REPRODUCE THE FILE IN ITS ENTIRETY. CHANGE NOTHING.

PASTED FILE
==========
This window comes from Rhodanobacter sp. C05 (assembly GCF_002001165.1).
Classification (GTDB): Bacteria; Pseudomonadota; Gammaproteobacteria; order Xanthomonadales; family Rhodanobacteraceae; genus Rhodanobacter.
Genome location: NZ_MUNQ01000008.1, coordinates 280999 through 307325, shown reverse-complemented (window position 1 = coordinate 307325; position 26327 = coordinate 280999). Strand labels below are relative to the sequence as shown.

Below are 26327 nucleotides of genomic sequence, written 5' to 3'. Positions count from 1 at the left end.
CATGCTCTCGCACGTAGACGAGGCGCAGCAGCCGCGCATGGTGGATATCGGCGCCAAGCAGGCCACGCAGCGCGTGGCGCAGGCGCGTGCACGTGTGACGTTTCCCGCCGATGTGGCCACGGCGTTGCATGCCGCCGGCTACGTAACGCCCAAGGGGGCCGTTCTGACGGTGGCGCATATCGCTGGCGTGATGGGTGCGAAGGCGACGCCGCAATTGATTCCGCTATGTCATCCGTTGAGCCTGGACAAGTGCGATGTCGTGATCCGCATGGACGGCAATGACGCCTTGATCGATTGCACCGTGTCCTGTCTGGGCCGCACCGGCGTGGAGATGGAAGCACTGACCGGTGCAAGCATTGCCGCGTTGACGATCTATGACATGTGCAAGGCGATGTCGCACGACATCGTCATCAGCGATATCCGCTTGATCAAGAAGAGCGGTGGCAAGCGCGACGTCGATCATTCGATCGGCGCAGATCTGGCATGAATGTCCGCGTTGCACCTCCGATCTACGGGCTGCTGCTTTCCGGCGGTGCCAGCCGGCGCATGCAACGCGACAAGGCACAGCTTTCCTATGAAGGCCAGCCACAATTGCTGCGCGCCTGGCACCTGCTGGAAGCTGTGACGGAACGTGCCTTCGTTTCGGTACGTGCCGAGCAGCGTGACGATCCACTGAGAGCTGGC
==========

This window comes from Rhodanobacter sp. C05 (assembly GCF_002001165.1).
Classification (GTDB): Bacteria; Pseudomonadota; Gammaproteobacteria; order Xanthomonadales; family Rhodanobacteraceae; genus Rhodanobacter.
Genome location: NZ_MUNQ01000008.1, coordinates 280999 through 307325, shown reverse-complemented (window position 1 = coordinate 307325; position 26327 = coordinate 280999). Strand labels below are relative to the sequence as shown.

Below are 26327 nucleotides of genomic sequence, written 5' to 3'. Positions count from 1 at the left end.
CATGCTCTCGCACGTAGACGAGGCGCAGCAGCCGCGCATGGTGGATATCGGCGCCAAGCAGGCCACGCAGCGCGTGGCGCAGGCGCGTGCACGTGTGACGTTTCCCGCCGATGTGGCCACGGCGTTGCATGCCGCCGGCTACGTAACGCCCAAGGGGGCCGTTCTGACGGTGGCGCATATCGCTGGCGTGATGGGTGCGAAGGCGACGCCGCAATTGATTCCGCTATGTCATCCGTTGAGCCTGGACAAGTGCGATGTCGTGATCCGCATGGACGGCAATGACGCCTTGATCGATTGCACCGTGTCCTGTCTGGGCCGCACCGGCGTGGAGATGGAAGCACTGACCGGTGCAAGCATTGCCGCGTTGACGATCTATGACATGTGCAAGGCGATGTCGCACGACATCGTCATCAGCGATATCCGCTTGATCAAGAAGAGCGGTGGCAAGCGCGACGTCGATCATTCGATCGGCGCAGATCTGGCATGAATGTCCGCGTTGCACCTCCGATCTACGGGCTGCTGCTTTCCGGCGGTGCCAGCCGGCGCATGCAACGCGACAAGGCACAGCTTTCCTATGAAGGCCAGCCACAATTGCTGCGCGCCTGGCACCTGCTGGAAGCTGTGACGGAACGTGCCTTCGTTTCGGTACGTGCCGAGCAGCGTGACGATCCACTGAGAGCTGGC